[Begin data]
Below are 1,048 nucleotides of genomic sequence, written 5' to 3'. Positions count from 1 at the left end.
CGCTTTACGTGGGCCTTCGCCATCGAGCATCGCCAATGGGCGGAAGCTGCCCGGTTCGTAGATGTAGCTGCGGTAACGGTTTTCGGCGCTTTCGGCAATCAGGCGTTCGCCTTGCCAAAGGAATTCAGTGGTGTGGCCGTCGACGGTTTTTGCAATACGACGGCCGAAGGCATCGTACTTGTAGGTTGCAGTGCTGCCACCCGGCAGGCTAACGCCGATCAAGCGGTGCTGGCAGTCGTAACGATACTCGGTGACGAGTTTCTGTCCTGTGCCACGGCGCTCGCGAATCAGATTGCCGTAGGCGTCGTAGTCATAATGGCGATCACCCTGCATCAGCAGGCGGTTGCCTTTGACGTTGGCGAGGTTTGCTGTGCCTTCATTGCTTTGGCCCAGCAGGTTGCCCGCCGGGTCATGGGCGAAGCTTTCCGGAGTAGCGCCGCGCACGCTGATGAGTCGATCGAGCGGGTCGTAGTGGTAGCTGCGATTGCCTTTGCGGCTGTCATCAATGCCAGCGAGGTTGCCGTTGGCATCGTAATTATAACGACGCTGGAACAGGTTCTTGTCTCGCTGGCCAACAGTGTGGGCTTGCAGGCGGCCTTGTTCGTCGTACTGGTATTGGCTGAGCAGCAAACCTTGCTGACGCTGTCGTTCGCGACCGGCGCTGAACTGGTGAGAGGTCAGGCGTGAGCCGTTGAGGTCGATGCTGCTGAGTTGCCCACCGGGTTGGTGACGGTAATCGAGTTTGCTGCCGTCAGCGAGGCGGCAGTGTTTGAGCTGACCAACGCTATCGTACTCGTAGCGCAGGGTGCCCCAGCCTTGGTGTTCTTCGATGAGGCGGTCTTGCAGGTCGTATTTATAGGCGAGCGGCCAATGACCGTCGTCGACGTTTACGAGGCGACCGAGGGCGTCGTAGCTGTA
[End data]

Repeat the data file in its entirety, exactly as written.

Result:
Below are 1,048 nucleotides of genomic sequence, written 5' to 3'. Positions count from 1 at the left end.
CGCTTTACGTGGGCCTTCGCCATCGAGCATCGCCAATGGGCGGAAGCTGCCCGGTTCGTAGATGTAGCTGCGGTAACGGTTTTCGGCGCTTTCGGCAATCAGGCGTTCGCCTTGCCAAAGGAATTCAGTGGTGTGGCCGTCGACGGTTTTTGCAATACGACGGCCGAAGGCATCGTACTTGTAGGTTGCAGTGCTGCCACCCGGCAGGCTAACGCCGATCAAGCGGTGCTGGCAGTCGTAACGATACTCGGTGACGAGTTTCTGTCCTGTGCCACGGCGCTCGCGAATCAGATTGCCGTAGGCGTCGTAGTCATAATGGCGATCACCCTGCATCAGCAGGCGGTTGCCTTTGACGTTGGCGAGGTTTGCTGTGCCTTCATTGCTTTGGCCCAGCAGGTTGCCCGCCGGGTCATGGGCGAAGCTTTCCGGAGTAGCGCCGCGCACGCTGATGAGTCGATCGAGCGGGTCGTAGTGGTAGCTGCGATTGCCTTTGCGGCTGTCATCAATGCCAGCGAGGTTGCCGTTGGCATCGTAATTATAACGACGCTGGAACAGGTTCTTGTCTCGCTGGCCAACAGTGTGGGCTTGCAGGCGGCCTTGTTCGTCGTACTGGTATTGGCTGAGCAGCAAACCTTGCTGACGCTGTCGTTCGCGACCGGCGCTGAACTGGTGAGAGGTCAGGCGTGAGCCGTTGAGGTCGATGCTGCTGAGTTGCCCACCGGGTTGGTGACGGTAATCGAGTTTGCTGCCGTCAGCGAGGCGGCAGTGTTTGAGCTGACCAACGCTATCGTACTCGTAGCGCAGGGTGCCCCAGCCTTGGTGTTCTTCGATGAGGCGGTCTTGCAGGTCGTATTTATAGGCGAGCGGCCAATGACCGTCGTCGACGTTTACGAGGCGACCGAGGGCGTCGTAGCTGTA